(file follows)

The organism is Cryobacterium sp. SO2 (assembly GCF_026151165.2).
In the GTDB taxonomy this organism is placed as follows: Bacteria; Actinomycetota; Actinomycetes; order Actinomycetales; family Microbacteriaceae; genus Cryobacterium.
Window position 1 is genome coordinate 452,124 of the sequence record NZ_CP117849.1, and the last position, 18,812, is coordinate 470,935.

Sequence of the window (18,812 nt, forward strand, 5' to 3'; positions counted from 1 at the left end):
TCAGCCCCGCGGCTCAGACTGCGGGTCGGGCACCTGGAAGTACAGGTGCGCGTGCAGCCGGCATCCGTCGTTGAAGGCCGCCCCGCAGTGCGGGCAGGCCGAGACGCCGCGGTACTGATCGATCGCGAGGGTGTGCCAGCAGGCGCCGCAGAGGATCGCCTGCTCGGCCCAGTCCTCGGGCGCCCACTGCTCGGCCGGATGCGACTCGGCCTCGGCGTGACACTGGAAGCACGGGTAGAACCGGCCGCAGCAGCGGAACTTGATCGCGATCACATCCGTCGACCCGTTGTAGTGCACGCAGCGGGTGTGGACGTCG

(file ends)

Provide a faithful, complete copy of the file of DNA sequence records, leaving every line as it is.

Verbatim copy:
The organism is Cryobacterium sp. SO2 (assembly GCF_026151165.2).
In the GTDB taxonomy this organism is placed as follows: Bacteria; Actinomycetota; Actinomycetes; order Actinomycetales; family Microbacteriaceae; genus Cryobacterium.
Window position 1 is genome coordinate 452,124 of the sequence record NZ_CP117849.1, and the last position, 18,812, is coordinate 470,935.

Sequence of the window (18,812 nt, forward strand, 5' to 3'; positions counted from 1 at the left end):
TCAGCCCCGCGGCTCAGACTGCGGGTCGGGCACCTGGAAGTACAGGTGCGCGTGCAGCCGGCATCCGTCGTTGAAGGCCGCCCCGCAGTGCGGGCAGGCCGAGACGCCGCGGTACTGATCGATCGCGAGGGTGTGCCAGCAGGCGCCGCAGAGGATCGCCTGCTCGGCCCAGTCCTCGGGCGCCCACTGCTCGGCCGGATGCGACTCGGCCTCGGCGTGACACTGGAAGCACGGGTAGAACCGGCCGCAGCAGCGGAACTTGATCGCGATCACATCCGTCGACCCGTTGTAGTGCACGCAGCGGGTGTGGACGTCG